by Daniel O’Connor, Co-Founder
Every day, I seem to have more and more tabs open on my laptop and phone. Most of them are articles, blogs and videos that I really want to read or watch. There are so many new trends, and business developments to keep on top of, that if you printed them all off you’d fill a small room with paper in less than a month.
According to Hootsuite’s latest statistics, before lockdown we spent six hours and forty two minutes online every day. That’s one hundred days online every year before March 2020. Experts suggest that number could have increased by thirty one percent under lockdown, adding another month to the figure.
Statistics also show that eighty two percent of that time online is spent looking at new content. Even when we’re on social media. So it’s not hard to see why content is king in the new digital age.
It’s all well and good churning out content. Content after all, is what draws users to your site so you can start converting them into clients. However, you need to ask yourself whether your content is right for your target market? Does it connect with what they search for online?
You might think you know what your prospective clients are looking for, but you’d be surprised by the number of assumptions we make about our target market. These assumptions can be everything from where potential customers go online, to what they’re looking for in the products and the services we offer.
You also have to ask yourself whether you’re just creating content for the sake of putting something up on your blog every week. Even if your content is well written and well researched, if it doesn’t engage your target audience, you are wasting time and resources.
So, the big question is how do you get the most out of the content you produce, so that it works harder and smarter for you?
The answer is quite simple – strategy. But given the title of this entry, you probably guessed that already.
When you have a content strategy that is aligned to your business goals, your digital marketing starts to pay dividends. Every piece of content you produce, every post, share or retweet should have a specific purpose that’s all part of a plan to realise the most important goals of your organisation.
Every good content strategy starts with research. Once you have a full picture of your market, you’ll know how to tailor the content you produce so that it reflects and responds to the specific needs of your potential customer base. Once you know what your potential customers are looking for and where they’re looking for it, you’ll be able to not only engage them, but to convert them and retain their business.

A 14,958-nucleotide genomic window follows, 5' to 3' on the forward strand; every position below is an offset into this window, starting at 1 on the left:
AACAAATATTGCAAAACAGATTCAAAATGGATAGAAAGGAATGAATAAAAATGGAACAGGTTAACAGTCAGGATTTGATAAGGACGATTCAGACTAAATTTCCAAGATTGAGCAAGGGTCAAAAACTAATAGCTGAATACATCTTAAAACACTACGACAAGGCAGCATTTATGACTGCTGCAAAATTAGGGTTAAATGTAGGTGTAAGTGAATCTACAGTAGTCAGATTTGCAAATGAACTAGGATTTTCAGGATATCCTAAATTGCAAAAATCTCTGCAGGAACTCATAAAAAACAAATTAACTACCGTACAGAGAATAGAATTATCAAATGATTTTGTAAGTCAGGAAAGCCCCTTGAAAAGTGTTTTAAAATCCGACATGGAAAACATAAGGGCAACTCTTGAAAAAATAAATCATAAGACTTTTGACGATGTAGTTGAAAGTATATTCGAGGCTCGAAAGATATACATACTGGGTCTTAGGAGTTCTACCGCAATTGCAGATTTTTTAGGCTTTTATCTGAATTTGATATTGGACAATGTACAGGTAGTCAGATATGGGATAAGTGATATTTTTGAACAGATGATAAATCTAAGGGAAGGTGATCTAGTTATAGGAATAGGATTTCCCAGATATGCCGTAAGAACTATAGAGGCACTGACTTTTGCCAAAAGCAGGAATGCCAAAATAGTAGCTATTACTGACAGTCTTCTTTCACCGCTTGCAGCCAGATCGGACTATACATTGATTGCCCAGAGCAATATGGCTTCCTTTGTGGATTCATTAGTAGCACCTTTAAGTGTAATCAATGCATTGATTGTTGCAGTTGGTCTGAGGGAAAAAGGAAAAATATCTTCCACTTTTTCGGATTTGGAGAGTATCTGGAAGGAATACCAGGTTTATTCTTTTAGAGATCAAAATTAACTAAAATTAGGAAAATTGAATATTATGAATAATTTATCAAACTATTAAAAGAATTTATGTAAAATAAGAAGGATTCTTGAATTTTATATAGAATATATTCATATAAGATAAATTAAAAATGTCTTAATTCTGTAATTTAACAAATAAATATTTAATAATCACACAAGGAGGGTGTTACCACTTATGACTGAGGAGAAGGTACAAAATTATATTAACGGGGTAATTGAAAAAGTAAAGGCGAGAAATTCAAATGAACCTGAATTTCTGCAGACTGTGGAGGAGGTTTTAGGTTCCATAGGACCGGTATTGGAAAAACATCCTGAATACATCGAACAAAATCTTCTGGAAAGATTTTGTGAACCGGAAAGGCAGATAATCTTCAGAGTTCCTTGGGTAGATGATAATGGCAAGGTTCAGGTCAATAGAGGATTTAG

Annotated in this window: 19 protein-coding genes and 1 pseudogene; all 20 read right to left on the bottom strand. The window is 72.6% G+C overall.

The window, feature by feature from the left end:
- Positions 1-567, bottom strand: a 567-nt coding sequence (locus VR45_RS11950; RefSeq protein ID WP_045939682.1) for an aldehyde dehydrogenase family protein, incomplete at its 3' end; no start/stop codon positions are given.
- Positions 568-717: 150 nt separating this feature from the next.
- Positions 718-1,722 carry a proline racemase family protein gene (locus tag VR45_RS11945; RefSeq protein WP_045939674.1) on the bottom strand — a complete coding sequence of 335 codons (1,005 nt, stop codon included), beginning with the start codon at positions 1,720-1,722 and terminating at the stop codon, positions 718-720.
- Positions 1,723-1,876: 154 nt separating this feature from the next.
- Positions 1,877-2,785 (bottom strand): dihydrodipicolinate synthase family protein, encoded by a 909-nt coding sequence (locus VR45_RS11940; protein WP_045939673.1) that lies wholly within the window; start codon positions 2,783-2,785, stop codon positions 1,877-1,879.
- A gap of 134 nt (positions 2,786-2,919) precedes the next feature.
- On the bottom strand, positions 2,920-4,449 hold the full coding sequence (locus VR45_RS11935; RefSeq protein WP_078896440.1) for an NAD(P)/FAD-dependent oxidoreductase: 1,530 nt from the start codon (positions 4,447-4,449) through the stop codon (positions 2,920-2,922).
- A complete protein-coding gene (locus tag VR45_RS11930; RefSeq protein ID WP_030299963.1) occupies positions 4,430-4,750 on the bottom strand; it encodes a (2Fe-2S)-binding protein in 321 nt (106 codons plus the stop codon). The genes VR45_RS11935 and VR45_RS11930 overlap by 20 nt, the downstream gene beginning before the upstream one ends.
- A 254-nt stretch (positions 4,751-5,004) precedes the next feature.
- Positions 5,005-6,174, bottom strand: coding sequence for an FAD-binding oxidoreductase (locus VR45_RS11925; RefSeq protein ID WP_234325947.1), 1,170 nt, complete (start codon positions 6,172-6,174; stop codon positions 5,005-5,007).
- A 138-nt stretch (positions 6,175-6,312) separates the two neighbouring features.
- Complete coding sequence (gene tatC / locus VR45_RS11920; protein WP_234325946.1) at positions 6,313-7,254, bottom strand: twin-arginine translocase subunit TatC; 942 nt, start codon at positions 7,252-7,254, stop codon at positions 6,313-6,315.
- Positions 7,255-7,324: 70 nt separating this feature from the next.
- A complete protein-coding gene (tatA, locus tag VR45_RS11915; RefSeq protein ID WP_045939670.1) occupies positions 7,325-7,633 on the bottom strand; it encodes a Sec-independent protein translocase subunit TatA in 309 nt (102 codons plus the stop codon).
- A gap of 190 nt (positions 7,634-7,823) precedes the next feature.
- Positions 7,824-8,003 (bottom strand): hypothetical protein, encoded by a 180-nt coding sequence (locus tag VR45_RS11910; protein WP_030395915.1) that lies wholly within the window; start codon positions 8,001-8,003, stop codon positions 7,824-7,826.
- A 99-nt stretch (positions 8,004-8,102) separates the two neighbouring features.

It’s always a good idea to keep an eye on what your competition is doing, but one of the best places to begin your research is with your existing and former clients. Having worked with you already, they’ll be more amenable to answering questions and sharing info confidentially. They’ll also be able to tell you the places they go online and the sort of content that attracts their attention. Not only that, but they may also be very informative when it comes to telling you the things they respond to in the content you’re currently providing and what it is that drew them to your products and services in the first place. Not to mention what you do to retain their business.
Our sister company Transform Communications has successfully utilised this process with many clients and the results have often been a revelation. Allowing organisations to streamline their messaging and focus on the things their clients value most about them.
This research will give you the knowledge you need to specifically tailor every element of the content you’re putting out. From the tone of voice you use, to the themes and subjects you address. Confident in the knowledge that what you’re saying will resonate with the very people you want to reach.
Research will also inform you where to focus your efforts when it comes to promoting and sharing your content. My colleague, Veronica Hannon’s approach to content is – “create it once, use it multiple times”. This will allow you to generate the most amount of exposure possible, and to really work strategically you have to know where the best channels are to use.
For instance, a consumer brand might get a lot of traction sharing images of their products on Instagram. However, a B2B service provider is likely to get a much better response posting their work on LinkedIn.
To fully employ your content strategy effectively, you need to align everything you produce with the long term goals and values of your organisation. The content you produce should be another of the tools you use to take your business where you want it to be.
For example, if you want to be seen as an innovative market leader, someone who is one step ahead of the competition, then you might want to invest in a thought leadership campaign. Producing white papers, videos and articles about the future of your industry. Or, if you have a fully formed exit plan, then you might want to produce content that’s focused on increasing your market value and attracting potential buyers.
If you’d like to chat more about creating content that makes you stand out from the crowd, and strategy that helps you realise the goals and values of your organisation, please do reach out. I have loads more to say on this subject, and I’d love to share it with you.Back to news